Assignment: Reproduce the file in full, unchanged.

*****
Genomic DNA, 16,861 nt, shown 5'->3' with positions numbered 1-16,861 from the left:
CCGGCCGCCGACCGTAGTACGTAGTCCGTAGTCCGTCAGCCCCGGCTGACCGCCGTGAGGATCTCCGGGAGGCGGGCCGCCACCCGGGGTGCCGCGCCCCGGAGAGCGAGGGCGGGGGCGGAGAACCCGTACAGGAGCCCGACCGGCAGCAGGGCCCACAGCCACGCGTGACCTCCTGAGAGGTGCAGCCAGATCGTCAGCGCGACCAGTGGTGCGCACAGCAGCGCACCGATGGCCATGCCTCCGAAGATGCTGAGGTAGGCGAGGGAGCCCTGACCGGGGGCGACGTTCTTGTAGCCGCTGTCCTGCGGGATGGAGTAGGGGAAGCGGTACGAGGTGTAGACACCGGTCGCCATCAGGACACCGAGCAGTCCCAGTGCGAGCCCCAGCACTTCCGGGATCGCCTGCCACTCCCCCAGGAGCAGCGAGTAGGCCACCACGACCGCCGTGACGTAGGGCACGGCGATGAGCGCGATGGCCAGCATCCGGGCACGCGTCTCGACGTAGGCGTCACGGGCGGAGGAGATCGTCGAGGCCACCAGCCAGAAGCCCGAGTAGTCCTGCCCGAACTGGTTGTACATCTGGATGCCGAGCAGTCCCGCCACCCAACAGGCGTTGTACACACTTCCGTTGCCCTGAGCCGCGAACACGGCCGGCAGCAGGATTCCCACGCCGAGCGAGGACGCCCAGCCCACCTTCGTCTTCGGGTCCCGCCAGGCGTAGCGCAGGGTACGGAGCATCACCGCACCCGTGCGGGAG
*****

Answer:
Genomic DNA, 16,861 nt, shown 5'->3' with positions numbered 1-16,861 from the left:
CCGGCCGCCGACCGTAGTACGTAGTCCGTAGTCCGTCAGCCCCGGCTGACCGCCGTGAGGATCTCCGGGAGGCGGGCCGCCACCCGGGGTGCCGCGCCCCGGAGAGCGAGGGCGGGGGCGGAGAACCCGTACAGGAGCCCGACCGGCAGCAGGGCCCACAGCCACGCGTGACCTCCTGAGAGGTGCAGCCAGATCGTCAGCGCGACCAGTGGTGCGCACAGCAGCGCACCGATGGCCATGCCTCCGAAGATGCTGAGGTAGGCGAGGGAGCCCTGACCGGGGGCGACGTTCTTGTAGCCGCTGTCCTGCGGGATGGAGTAGGGGAAGCGGTACGAGGTGTAGACACCGGTCGCCATCAGGACACCGAGCAGTCCCAGTGCGAGCCCCAGCACTTCCGGGATCGCCTGCCACTCCCCCAGGAGCAGCGAGTAGGCCACCACGACCGCCGTGACGTAGGGCACGGCGATGAGCGCGATGGCCAGCATCCGGGCACGCGTCTCGACGTAGGCGTCACGGGCGGAGGAGATCGTCGAGGCCACCAGCCAGAAGCCCGAGTAGTCCTGCCCGAACTGGTTGTACATCTGGATGCCGAGCAGTCCCGCCACCCAACAGGCGTTGTACACACTTCCGTTGCCCTGAGCCGCGAACACGGCCGGCAGCAGGATTCCCACGCCGAGCGAGGACGCCCAGCCCACCTTCGTCTTCGGGTCCCGCCAGGCGTAGCGCAGGGTACGGAGCATCACCGCACCCGTGCGGGAG